Have you ever thought about what it would be like to turn something unconventional into a house? How about a Metro Transit bus? That's exactly what a couple of friends from the Twin Cities did this summer before embarking on a journey in the retrofitted vehicle to San Francisco.
Kao Choua Vue was laid off earlier this year, and her friend Peter Kane was working on building a new startup business. Kane was also looking for a new place to call home, and he had his eye on the San Francisco Bay Area. Because of the high cost of rentals, he needed an alternative living space.
Kane stumbled upon a Craigslist ad for a retired Metro Transit bus. In June, Kane and Vue went to view it and “immediately fell in love." They purchased the bus from a private owner in St. Cloud and immediately got to work, spending day and night renovating it into a living space. They incorporated two mattresses and one couch, making room for about three people.
Kane and Vue decided on a Hmong name for the bus, Chao Moua, and later they both realized it rhymed with Vue’s name – Kao Choua.
A third friend would ride along with the pair to San Francisco - Tyler Hayes, who happens to be from Oakland, Calif. The group left the Twin Cities in early August.
Their 2,380-mile trip took them from the Twin Cities to Denver to Los Angeles and eventually San Francisco. The bus is now parked in Oakland, not far from Hayes’ home. Vue says that’s handy for taking showers, since the vehicle is not currently equipped to run any water.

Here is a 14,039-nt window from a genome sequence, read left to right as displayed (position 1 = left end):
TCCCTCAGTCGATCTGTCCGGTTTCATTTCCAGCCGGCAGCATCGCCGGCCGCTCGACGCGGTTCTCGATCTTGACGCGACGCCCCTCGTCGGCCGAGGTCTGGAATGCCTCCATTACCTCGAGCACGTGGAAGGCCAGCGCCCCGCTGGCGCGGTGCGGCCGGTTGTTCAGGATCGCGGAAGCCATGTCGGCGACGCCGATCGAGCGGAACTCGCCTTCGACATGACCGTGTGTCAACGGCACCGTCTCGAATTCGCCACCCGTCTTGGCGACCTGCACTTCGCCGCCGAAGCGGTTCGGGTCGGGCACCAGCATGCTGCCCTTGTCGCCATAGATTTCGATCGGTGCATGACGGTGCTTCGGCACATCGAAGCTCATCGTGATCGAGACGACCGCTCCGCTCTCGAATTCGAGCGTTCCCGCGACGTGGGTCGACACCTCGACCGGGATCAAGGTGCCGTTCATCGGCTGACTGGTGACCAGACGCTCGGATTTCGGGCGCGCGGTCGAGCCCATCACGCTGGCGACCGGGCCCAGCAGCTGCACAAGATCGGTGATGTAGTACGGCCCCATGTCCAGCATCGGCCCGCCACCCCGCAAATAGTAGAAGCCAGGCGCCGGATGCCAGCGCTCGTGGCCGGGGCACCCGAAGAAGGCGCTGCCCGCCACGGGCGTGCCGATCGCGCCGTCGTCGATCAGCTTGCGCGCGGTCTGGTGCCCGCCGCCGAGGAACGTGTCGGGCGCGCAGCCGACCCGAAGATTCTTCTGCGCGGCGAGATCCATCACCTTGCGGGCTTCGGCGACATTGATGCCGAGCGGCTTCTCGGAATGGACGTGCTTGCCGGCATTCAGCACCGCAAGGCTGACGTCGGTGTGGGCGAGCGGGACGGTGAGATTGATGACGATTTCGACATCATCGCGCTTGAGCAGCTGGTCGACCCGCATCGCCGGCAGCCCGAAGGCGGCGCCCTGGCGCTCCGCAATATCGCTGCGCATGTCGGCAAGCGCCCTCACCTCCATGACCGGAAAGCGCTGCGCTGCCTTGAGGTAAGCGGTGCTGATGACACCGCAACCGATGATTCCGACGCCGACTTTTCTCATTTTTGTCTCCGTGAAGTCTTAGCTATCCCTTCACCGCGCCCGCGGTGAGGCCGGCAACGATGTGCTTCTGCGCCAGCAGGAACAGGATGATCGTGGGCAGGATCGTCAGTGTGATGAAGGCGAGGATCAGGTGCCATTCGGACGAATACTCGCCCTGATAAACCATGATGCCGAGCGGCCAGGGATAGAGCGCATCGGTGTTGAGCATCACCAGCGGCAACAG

“Driving Chao Moua was the best feeling, with a panoramic view of the open road and getting a perfect view of the sunset in the countryside, including the vast star-filled sky,” says Vue. “Almost every vehicle on the road with us would gaze with smiles while passing by Chao Moua. Whenever we gassed up along the way at the truck stops, Chao Moua was always the cool one.”
The bus needed some repairs when they hit Barstow, Calif., and the group was glad to leave the city’s 115-degree weather. But now that they’re settled in the San Francisco area, the bus has been a big hit.
“Nearing San Francisco and in the middle of their traffic, more than 10 drivers commented that we have a sweet ride. They love Chao Moua in San Francisco!” says Vue. “There's no one on the road that we saw that was as unique as Chao Moua and everyone noted that with glee.”
While many retired buses are sold for parts or acquired by private bus companies, others have been used for alternative spaces such as outbuildings, a petting zoo and gardens. Based on regional and federal guidelines, the regular service life of a transit bus is 12 years. To prepare the buses for auction, all ads, logos, the bike rack, the fare box and the equipment for the overhead signs are removed.